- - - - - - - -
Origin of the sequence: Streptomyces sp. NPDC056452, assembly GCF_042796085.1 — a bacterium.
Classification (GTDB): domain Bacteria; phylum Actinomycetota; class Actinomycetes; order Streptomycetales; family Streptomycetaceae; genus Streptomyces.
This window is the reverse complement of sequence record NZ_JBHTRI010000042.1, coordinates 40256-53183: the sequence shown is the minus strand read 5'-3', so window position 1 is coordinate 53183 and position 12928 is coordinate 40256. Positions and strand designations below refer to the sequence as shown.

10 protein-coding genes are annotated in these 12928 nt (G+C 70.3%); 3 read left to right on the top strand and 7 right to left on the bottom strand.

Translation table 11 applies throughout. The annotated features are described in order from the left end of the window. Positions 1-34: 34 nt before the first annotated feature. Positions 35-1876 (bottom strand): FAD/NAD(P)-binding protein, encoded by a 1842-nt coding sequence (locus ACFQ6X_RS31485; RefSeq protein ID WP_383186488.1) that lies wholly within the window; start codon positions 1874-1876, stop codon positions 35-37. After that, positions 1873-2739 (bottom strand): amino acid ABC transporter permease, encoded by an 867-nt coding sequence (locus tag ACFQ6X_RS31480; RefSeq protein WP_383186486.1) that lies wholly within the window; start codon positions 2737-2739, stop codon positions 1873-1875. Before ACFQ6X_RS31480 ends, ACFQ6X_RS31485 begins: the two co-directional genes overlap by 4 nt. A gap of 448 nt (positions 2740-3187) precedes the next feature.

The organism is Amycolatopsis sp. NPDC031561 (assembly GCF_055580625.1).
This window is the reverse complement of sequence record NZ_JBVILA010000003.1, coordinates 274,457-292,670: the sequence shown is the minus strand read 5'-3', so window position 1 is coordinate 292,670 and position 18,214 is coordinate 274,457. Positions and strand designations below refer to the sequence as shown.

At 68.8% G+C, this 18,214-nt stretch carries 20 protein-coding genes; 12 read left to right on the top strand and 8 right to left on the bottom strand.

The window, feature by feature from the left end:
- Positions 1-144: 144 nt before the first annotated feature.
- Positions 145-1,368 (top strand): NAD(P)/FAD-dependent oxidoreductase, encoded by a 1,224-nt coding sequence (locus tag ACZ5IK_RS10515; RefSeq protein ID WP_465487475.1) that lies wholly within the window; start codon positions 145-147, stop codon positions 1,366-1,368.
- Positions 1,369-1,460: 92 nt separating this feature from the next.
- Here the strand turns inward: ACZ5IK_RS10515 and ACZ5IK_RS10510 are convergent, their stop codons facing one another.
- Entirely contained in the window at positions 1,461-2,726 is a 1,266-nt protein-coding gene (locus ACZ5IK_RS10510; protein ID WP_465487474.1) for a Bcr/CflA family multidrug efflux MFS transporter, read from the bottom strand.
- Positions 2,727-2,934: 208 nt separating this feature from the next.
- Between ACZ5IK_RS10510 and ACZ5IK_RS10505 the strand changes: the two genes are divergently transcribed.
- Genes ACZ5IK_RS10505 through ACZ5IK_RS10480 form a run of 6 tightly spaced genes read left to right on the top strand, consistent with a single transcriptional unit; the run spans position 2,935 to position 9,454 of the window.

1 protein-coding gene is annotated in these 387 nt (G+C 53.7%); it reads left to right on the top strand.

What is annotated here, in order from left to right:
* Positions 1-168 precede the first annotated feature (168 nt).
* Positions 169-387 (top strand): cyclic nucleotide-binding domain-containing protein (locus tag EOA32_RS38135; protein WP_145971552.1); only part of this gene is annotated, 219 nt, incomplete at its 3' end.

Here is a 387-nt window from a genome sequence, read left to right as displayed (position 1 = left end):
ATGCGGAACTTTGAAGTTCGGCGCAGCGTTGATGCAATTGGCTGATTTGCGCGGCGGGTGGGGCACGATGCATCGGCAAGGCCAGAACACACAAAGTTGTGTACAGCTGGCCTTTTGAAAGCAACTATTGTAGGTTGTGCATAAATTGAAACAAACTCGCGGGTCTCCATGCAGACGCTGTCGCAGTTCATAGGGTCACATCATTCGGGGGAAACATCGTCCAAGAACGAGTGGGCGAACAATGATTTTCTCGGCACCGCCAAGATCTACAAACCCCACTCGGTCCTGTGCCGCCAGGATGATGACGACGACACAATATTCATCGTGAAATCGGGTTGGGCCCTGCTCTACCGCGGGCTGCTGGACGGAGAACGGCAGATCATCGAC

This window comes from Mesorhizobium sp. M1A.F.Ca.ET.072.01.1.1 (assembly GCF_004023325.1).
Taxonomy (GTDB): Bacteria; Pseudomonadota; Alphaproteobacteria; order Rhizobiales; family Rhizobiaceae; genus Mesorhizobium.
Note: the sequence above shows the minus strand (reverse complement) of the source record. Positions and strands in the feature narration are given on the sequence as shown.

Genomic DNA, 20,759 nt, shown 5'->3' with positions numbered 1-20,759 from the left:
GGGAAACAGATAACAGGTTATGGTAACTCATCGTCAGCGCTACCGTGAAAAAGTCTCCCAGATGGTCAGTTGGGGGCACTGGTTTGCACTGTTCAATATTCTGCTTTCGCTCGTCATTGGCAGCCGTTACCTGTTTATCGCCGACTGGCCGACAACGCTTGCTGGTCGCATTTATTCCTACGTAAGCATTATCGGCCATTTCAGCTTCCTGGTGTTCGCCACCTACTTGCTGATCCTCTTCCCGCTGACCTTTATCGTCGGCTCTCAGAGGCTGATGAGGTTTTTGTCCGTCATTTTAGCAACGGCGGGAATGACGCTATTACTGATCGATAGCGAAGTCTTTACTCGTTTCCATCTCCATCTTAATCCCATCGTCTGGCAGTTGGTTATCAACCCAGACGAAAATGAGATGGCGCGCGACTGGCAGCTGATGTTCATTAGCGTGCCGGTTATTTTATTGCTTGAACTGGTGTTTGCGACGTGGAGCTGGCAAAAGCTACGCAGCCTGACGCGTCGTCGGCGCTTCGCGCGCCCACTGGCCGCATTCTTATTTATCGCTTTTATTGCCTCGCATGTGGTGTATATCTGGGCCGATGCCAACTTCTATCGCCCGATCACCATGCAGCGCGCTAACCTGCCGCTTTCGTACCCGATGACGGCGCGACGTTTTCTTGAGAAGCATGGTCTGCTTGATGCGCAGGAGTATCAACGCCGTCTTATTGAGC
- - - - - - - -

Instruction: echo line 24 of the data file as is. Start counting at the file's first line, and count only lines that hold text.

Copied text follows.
This window comes from Mesorhizobium sp. M1A.F.Ca.ET.072.01.1.1 (assembly GCF_004023325.1).